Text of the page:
Title I

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Contact Federal Programs Staff: 

Leslie Dixon
Executive Director of Elementary Operations
Email Leslie
101 N. Thornton Ave 
Dalton, GA 
(706) 876-4026

Title I-A: Improving Academic Achievement of Disadvantaged Children

Title I Part A is a part of the No Child Left Behind Act of 2001 (NCLB). This act provides federal funds through the Georgia Department of Education to local educational agencies and public schools with high numbers or percentages of economically disadvantaged children. The funds are used to support the learning and academic success of at-risk students in core content areas (language arts, math, science and social studies) and to develop and implement strategies to promote parent involvement. All schools in Dalton Public Schools are eligible to benefit from these federal funds.

Under Title I, local educational agencies (LEAs) are required to provide services for eligible private school students, as well as eligible public school students. These services must be developed in consultation with officials of the private schools. The Title I services provided by the LEA for private school participants are designed to meet their educational needs and supplement the educational services provided by the private school.

As a part of Title I, the Parent Engagement Program at the Georgia Department of Education is focused on working with our partners in local school districts and the community to provide parents with the best opportunity and resources to help their child succeed in school. The goal of the Parent Engagement Program is to increase student achievement by engaging and empowering parents, and other stakeholders, to become actively involved in their children’s education across all grade levels.

Resources

Dalton Public Schools Parent Involvement Policy Information can be found here.

To download this information in Spanish click here: Dalton Public Schools Parent Involvement Policy Spanish

For more information about Title I, please visit the Georgia Department of Education website here.

For more information about the Parent Engagement Program, please visit here.

21st Century Community Learning Centers

The purpose of Georgia’s Title IV, Part B, 21st Century Community Learning Centers Program is to provide federal funds for communities to establish or expand activities in community learning centers that operate during out-of-school hours and serve three specific purposes:

  • To provide opportunities for academic enrichment and tutorial services to help students
  • To offer students a broad array of additional services, programs, and activities that are designed to reinforce and complement the regular academic program; and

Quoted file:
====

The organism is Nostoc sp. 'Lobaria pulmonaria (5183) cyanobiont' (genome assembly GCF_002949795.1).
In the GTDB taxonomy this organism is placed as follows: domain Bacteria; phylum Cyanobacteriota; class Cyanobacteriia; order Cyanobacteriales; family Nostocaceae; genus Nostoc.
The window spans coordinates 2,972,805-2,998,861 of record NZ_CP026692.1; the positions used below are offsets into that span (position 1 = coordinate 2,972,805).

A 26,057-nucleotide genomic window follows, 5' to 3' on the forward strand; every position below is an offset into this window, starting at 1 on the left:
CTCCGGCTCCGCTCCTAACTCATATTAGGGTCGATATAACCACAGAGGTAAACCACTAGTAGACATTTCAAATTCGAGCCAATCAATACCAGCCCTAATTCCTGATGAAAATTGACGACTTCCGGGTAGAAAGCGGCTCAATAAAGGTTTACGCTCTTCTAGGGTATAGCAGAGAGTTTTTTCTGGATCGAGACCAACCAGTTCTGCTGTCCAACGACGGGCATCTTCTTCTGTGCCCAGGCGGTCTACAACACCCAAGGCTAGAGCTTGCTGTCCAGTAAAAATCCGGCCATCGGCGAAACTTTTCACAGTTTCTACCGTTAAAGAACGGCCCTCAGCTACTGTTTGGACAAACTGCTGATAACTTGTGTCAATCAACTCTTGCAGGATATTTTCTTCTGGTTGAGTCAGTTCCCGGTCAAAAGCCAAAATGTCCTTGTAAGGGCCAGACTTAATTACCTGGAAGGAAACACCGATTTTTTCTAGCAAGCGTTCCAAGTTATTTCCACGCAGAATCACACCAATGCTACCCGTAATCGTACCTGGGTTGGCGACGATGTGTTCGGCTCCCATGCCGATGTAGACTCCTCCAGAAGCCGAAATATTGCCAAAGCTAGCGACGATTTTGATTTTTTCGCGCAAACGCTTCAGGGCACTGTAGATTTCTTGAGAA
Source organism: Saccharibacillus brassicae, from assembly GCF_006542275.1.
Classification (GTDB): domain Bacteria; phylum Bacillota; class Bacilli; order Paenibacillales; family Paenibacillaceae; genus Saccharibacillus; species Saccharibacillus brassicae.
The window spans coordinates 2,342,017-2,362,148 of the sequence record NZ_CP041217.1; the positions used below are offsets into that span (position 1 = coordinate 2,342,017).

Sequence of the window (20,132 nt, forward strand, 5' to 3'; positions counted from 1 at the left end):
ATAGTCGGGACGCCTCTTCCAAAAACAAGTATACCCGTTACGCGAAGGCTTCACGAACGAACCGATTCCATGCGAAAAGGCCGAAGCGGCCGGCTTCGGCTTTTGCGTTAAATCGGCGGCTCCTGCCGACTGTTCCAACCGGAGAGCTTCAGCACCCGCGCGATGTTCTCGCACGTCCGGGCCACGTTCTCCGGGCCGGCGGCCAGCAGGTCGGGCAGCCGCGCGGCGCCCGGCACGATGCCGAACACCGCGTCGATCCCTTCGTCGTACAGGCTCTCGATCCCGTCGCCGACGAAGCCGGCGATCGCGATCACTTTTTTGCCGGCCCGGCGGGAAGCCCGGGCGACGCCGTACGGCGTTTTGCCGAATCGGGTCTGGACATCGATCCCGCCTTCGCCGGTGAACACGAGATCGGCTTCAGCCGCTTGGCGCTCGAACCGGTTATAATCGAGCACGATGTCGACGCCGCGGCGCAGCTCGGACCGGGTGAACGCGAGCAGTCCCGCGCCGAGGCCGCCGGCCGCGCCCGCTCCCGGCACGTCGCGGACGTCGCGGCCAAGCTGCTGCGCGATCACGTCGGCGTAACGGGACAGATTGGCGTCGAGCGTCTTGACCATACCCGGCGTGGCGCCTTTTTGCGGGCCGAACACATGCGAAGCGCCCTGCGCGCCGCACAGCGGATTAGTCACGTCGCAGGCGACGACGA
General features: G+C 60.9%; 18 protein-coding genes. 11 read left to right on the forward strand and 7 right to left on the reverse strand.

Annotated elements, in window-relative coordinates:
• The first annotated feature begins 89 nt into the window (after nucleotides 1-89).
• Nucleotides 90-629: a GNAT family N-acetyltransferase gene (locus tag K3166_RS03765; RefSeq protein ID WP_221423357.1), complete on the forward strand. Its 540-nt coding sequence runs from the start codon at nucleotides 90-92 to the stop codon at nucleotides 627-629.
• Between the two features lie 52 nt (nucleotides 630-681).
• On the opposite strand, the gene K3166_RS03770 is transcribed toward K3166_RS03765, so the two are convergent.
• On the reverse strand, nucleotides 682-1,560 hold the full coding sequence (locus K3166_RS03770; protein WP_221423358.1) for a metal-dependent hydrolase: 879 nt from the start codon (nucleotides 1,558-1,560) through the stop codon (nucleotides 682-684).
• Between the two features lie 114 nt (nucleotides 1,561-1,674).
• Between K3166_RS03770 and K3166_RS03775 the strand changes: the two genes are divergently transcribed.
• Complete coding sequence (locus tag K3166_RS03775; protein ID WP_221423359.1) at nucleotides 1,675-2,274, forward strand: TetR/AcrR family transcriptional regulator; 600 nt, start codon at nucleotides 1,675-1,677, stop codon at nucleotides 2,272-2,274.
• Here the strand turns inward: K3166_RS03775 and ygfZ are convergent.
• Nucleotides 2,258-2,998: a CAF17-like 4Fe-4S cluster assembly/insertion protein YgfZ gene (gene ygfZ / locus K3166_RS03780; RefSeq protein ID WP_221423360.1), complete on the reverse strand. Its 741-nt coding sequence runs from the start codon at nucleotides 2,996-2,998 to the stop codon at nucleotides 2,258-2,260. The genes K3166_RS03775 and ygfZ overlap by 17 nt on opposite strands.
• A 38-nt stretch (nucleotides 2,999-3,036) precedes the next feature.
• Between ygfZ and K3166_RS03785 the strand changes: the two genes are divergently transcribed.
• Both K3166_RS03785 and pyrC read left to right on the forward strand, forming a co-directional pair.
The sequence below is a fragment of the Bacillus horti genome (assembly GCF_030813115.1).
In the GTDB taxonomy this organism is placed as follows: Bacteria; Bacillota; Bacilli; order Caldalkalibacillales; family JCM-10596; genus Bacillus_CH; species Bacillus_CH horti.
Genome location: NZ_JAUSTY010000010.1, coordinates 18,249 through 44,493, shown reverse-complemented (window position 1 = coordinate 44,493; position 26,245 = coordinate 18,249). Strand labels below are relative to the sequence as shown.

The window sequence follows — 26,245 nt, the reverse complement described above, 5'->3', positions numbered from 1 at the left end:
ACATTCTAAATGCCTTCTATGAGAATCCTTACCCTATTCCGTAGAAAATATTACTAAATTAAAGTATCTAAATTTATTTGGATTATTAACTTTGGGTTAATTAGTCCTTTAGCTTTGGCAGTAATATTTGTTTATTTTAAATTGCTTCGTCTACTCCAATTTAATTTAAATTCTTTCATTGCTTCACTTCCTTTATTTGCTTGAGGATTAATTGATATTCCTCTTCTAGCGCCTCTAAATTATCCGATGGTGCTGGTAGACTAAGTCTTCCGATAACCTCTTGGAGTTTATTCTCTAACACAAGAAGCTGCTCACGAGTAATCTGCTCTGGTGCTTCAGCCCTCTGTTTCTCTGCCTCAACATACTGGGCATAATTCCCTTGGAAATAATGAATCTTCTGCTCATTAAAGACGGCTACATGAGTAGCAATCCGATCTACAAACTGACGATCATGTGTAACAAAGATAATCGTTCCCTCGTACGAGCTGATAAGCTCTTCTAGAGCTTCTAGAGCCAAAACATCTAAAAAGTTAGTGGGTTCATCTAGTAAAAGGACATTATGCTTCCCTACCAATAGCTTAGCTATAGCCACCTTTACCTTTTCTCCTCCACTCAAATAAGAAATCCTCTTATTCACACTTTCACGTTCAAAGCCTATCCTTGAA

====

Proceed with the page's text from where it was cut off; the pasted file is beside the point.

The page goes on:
• To offer families of 21st CCLC students opportunities for active and meaningful engagement in their children's education.

If you have any questions, please contact Malisa Pedro

Title I-C: Migrant Education Program (MEP)

The Migrant Education Program (MEP) is authorized by Part C of Title I of the Elementary and Secondary Education Act of 1965, as amended (ESEA). The MEP provides formula grants to State educational agencies (SEAs) to establish and improve education programs for migratory children. These grants assist States in improving educational opportunities for migratory children to help them succeed in the regular school program, meet the same State academic content and student academic achievement standards that all children are expected to meet, and graduate from high school.

The general purpose of the MEP is to ensure that migratory children fully benefit from the same free public education provided to other children. To achieve this purpose, the MEP helps SEAs and local operating agencies address the special educational needs of migratory children to better enable migratory children to succeed academically. More specifically, the purposes of the MEP are to:

  • Support high-quality and comprehensive educational programs for migratory children in order to reduce the educational disruption and other problems that result from repeated moves;
  • Ensure that migratory children who move among the States are not penalized in any manner by disparities among the States in curriculum, graduation requirements, and State academic content and student academic achievement standards;
  • Ensure that migratory children are provided with appropriate educational services (including supportive services) that address their special needs in a coordinated and efficient manner;
  • Ensure that migratory children receive full and appropriate opportunities to meet the same challenging State academic content and student academic achievement standards that all children are expected to meet;
  • Design programs to help migratory children overcome educational disruption, cultural and language barriers, social isolation, various health-related problems, and other factors that inhibit their ability to do well in school, and to prepare them to make a successful transition to post-secondary education or employment; and
  • Ensure that migratory children benefit from State and local systemic reforms.

For more information about Title I-C, please visit the Georgia Department of Education website here.